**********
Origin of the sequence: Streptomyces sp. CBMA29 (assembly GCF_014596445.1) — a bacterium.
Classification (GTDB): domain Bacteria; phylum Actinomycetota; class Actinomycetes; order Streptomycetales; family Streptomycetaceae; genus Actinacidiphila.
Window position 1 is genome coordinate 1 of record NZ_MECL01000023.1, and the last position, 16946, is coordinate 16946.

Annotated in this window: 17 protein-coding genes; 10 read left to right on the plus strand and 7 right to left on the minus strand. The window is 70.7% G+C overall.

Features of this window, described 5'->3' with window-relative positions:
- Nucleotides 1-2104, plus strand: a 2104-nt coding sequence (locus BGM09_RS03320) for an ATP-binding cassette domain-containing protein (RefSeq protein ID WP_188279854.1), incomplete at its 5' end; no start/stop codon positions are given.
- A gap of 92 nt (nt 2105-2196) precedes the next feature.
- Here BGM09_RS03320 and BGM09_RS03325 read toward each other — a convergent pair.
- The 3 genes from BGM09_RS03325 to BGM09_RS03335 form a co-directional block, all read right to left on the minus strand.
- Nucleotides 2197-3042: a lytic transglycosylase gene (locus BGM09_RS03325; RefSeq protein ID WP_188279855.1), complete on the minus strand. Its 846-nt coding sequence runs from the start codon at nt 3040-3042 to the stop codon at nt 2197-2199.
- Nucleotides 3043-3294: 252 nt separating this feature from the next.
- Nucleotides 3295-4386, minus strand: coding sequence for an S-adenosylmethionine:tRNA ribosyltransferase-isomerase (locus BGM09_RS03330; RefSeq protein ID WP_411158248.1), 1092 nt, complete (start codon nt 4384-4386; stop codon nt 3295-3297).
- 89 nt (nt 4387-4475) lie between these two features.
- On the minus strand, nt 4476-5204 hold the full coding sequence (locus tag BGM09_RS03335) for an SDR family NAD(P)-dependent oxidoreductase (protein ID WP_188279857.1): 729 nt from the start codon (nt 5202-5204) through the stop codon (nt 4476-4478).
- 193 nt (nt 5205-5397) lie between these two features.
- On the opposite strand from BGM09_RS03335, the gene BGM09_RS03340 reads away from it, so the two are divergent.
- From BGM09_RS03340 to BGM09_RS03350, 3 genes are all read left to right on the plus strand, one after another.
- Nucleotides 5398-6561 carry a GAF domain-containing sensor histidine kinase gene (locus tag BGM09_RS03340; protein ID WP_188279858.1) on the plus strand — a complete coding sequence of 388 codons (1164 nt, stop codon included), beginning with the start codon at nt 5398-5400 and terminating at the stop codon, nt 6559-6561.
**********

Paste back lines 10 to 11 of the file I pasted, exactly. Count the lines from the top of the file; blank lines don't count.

- Nucleotides 2197-3042: a lytic transglycosylase gene (locus BGM09_RS03325; RefSeq protein ID WP_188279855.1), complete on the minus strand. Its 846-nt coding sequence runs from the start codon at nt 3040-3042 to the stop codon at nt 2197-2199.
- Nucleotides 3043-3294: 252 nt separating this feature from the next.